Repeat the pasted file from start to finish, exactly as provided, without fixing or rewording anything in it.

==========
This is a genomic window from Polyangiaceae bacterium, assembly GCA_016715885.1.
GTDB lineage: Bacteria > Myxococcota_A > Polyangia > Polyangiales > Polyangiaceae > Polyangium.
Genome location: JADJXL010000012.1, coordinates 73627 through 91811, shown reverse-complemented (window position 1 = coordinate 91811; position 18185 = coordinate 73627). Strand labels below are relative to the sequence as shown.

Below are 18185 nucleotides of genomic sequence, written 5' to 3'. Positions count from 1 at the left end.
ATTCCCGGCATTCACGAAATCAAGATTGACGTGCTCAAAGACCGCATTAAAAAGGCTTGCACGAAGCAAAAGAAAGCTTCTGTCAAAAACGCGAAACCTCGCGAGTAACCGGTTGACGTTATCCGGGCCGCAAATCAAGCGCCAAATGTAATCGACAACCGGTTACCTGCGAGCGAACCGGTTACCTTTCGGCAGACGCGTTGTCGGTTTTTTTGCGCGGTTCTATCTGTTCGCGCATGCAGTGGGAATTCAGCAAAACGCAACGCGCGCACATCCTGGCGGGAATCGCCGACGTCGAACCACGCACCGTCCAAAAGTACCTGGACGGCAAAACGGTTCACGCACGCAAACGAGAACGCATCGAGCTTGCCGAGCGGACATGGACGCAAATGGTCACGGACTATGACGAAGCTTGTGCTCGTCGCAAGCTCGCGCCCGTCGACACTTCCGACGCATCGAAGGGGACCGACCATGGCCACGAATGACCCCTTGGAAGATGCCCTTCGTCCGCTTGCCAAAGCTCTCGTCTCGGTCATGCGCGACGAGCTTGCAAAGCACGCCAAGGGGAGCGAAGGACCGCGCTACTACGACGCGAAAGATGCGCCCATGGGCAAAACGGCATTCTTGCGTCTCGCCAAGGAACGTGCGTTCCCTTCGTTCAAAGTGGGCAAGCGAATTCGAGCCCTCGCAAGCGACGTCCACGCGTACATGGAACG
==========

This is a genomic window from Polyangiaceae bacterium, assembly GCA_016715885.1.
GTDB lineage: Bacteria > Myxococcota_A > Polyangia > Polyangiales > Polyangiaceae > Polyangium.
Genome location: JADJXL010000012.1, coordinates 73627 through 91811, shown reverse-complemented (window position 1 = coordinate 91811; position 18185 = coordinate 73627). Strand labels below are relative to the sequence as shown.

Below are 18185 nucleotides of genomic sequence, written 5' to 3'. Positions count from 1 at the left end.
ATTCCCGGCATTCACGAAATCAAGATTGACGTGCTCAAAGACCGCATTAAAAAGGCTTGCACGAAGCAAAAGAAAGCTTCTGTCAAAAACGCGAAACCTCGCGAGTAACCGGTTGACGTTATCCGGGCCGCAAATCAAGCGCCAAATGTAATCGACAACCGGTTACCTGCGAGCGAACCGGTTACCTTTCGGCAGACGCGTTGTCGGTTTTTTTGCGCGGTTCTATCTGTTCGCGCATGCAGTGGGAATTCAGCAAAACGCAACGCGCGCACATCCTGGCGGGAATCGCCGACGTCGAACCACGCACCGTCCAAAAGTACCTGGACGGCAAAACGGTTCACGCACGCAAACGAGAACGCATCGAGCTTGCCGAGCGGACATGGACGCAAATGGTCACGGACTATGACGAAGCTTGTGCTCGTCGCAAGCTCGCGCCCGTCGACACTTCCGACGCATCGAAGGGGACCGACCATGGCCACGAATGACCCCTTGGAAGATGCCCTTCGTCCGCTTGCCAAAGCTCTCGTCTCGGTCATGCGCGACGAGCTTGCAAAGCACGCCAAGGGGAGCGAAGGACCGCGCTACTACGACGCGAAAGATGCGCCCATGGGCAAAACGGCATTCTTGCGTCTCGCCAAGGAACGTGCGTTCCCTTCGTTCAAAGTGGGCAAGCGAATTCGAGCCCTCGCAAGCGACGTCCACGCGTACATGGAACG